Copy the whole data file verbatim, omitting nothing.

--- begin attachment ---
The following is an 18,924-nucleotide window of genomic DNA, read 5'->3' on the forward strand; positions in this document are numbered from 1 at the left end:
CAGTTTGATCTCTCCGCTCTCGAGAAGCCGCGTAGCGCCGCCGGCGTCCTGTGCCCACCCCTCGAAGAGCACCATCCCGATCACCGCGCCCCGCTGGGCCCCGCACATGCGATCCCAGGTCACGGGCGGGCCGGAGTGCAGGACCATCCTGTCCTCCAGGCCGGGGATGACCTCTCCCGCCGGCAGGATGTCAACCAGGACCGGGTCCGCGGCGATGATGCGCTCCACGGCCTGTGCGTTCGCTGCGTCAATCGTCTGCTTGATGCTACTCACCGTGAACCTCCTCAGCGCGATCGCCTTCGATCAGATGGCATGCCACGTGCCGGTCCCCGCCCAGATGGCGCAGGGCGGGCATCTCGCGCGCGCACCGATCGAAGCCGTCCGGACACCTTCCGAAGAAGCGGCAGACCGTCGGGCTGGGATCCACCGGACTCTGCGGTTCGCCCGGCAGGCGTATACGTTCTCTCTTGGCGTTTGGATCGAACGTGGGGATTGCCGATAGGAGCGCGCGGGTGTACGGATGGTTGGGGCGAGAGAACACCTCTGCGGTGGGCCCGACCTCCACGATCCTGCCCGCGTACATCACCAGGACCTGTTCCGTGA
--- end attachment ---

The following is an 18,924-nucleotide window of genomic DNA, read 5'->3' on the forward strand; positions in this document are numbered from 1 at the left end:
CAGTTTGATCTCTCCGCTCTCGAGAAGCCGCGTAGCGCCGCCGGCGTCCTGTGCCCACCCCTCGAAGAGCACCATCCCGATCACCGCGCCCCGCTGGGCCCCGCACATGCGATCCCAGGTCACGGGCGGGCCGGAGTGCAGGACCATCCTGTCCTCCAGGCCGGGGATGACCTCTCCCGCCGGCAGGATGTCAACCAGGACCGGGTCCGCGGCGATGATGCGCTCCACGGCCTGTGCGTTCGCTGCGTCAATCGTCTGCTTGATGCTACTCACCGTGAACCTCCTCAGCGCGATCGCCTTCGATCAGATGGCATGCCACGTGCCGGTCCCCGCCCAGATGGCGCAGGGCGGGCATCTCGCGCGCGCACCGATCGAAGCCGTCCGGACACCTTCCGAAGAAGCGGCAGACCGTCGGGCTGGGATCCACCGGACTCTGCGGTTCGCCCGGCAGGCGTATACGTTCTCTCTTGGCGTTTGGATCGAACGTGGGGATTGCCGATAGGAGCGCGCGGGTGTACGGATGGTTGGGGCGAGAGAACACCTCTGCGGTGGGCCCGACCTCCACGATCCTGCCCGCGTACATCACCAGGACCTGTTCCGTGA